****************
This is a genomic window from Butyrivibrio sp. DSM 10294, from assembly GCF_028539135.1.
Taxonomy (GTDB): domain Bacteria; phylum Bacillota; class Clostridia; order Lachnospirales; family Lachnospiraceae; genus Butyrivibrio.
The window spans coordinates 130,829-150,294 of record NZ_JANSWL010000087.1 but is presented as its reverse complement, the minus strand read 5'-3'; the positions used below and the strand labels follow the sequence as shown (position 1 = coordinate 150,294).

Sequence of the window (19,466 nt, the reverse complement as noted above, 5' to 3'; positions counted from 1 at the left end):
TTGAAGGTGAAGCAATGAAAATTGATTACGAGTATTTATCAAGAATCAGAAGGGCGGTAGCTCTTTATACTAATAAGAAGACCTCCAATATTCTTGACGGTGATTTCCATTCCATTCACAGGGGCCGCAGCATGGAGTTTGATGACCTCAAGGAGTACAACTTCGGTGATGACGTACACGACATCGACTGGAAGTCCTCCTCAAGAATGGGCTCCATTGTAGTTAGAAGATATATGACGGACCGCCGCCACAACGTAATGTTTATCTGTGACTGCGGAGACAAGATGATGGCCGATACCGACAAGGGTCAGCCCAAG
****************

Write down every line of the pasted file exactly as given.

This is a genomic window from Butyrivibrio sp. DSM 10294, from assembly GCF_028539135.1.
Taxonomy (GTDB): domain Bacteria; phylum Bacillota; class Clostridia; order Lachnospirales; family Lachnospiraceae; genus Butyrivibrio.
The window spans coordinates 130,829-150,294 of record NZ_JANSWL010000087.1 but is presented as its reverse complement, the minus strand read 5'-3'; the positions used below and the strand labels follow the sequence as shown (position 1 = coordinate 150,294).

Sequence of the window (19,466 nt, the reverse complement as noted above, 5' to 3'; positions counted from 1 at the left end):
TTGAAGGTGAAGCAATGAAAATTGATTACGAGTATTTATCAAGAATCAGAAGGGCGGTAGCTCTTTATACTAATAAGAAGACCTCCAATATTCTTGACGGTGATTTCCATTCCATTCACAGGGGCCGCAGCATGGAGTTTGATGACCTCAAGGAGTACAACTTCGGTGATGACGTACACGACATCGACTGGAAGTCCTCCTCAAGAATGGGCTCCATTGTAGTTAGAAGATATATGACGGACCGCCGCCACAACGTAATGTTTATCTGTGACTGCGGAGACAAGATGATGGCCGATACCGACAAGGGTCAGCCCAAG